C++ CHOP: the easy way

I made a little tutorial on how to create a custom C++ chop using another powerful graphical programming language: matlab simulink. Simulink can be used to simulate all kinds of stuff and is really incredibly powerful and great for controlled development and testing.
Using the technique I show in the video, one basically doesn’t have to code any C++ at all besides some copy and pasting. Hope this sparks some development in the community, I myself am going to develop some Audioanalysis stuff very soon with this. Hope you enjoy, and please let me know if you find any errors/mistakes in the video.
(also, sorry, audio/video got a bit out of sync, but I think the content is still clear)
[video]- YouTube

nice! didn’t know simulink, cool that it can export c++. Hope to find time in the future to play with it a bit - thanks for this!

Wow, pretty interesting that this worked! I’ve made a decent amount of C++ OPs for clients and there’s a lot of things that I’ve had to sort through in them, and still many things to figure out the optimal approach to with less than extensive documentation.

Something to try, I’m not sure if you’d be able to have multiple of your ops in a network because of the declared static instance of the oneStep object in your .cpp file. I think you want to create a new instance with each op that get’s instanced, which means you’d want to add your oneStep object to the header file area of the C++ OP itself (but not the C++ op base). Otherwise, as I understand, it’s the equivalent of one OP in memory grabbing the functions from another OP in memory, which could lead to instability. Official word from Derivative on this would be good, to confirm if that’s correct.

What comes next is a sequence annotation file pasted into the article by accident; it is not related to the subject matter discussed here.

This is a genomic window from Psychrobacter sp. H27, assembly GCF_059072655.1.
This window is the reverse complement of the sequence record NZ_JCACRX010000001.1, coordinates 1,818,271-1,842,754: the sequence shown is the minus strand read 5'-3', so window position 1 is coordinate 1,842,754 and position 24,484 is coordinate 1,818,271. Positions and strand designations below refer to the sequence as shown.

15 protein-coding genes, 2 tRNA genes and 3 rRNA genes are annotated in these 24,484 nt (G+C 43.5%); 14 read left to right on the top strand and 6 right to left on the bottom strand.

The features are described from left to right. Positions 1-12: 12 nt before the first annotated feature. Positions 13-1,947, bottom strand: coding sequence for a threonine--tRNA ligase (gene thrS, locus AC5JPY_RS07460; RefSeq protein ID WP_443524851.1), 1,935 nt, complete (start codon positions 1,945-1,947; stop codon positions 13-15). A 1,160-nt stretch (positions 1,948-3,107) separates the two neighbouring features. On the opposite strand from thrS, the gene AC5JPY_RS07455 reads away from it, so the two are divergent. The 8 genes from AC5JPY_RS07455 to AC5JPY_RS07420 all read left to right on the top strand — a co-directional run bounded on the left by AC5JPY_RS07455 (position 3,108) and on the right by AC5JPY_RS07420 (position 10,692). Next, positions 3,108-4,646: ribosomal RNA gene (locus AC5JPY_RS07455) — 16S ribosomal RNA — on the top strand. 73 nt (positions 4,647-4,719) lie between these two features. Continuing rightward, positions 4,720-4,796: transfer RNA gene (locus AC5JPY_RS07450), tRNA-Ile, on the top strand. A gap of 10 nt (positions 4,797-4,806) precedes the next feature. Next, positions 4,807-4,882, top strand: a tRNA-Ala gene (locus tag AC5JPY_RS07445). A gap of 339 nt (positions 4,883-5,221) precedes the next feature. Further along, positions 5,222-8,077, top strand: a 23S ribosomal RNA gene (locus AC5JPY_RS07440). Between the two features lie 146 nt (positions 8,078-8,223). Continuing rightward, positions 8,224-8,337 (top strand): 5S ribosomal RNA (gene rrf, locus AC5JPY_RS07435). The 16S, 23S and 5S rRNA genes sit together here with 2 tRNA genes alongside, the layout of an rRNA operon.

Yes exactly, static data will be shared between all C++ nodes that load that .dll. If you want per-node storage you should put it inside your class.

Thanks, Malcolm :slight_smile:

Ah thanks Elburz&Malcolm, I’ll play around with this.
I hope I soon have time to apply and test what you wrote. I’ll see if I can put some comments in the video or something.
I’ working on BPM detection with this at the moment, and it looks as if it will soon get to a state where it is useable, so I’l want to make sure what I’ doing is stable etc.

Anyway, I was sure there must be some mistake(s) in there, so I’ happy at least one got caught :slight_smile:

Also I’ curious about the performance of this technique. Any comments about why this is slower than the built in filter for example? (actually it should be faster because the bailt in one is a two pole…)
I have the hope that it’ because the built in one is framed/vectorized, which can also be done in simulink… I’l try this soon…

Hey @hrtlacek,
I am also studying how to use simulink to generate TD custom operators, may I have a watch of the video?
It becomes a private video now, cannot see it/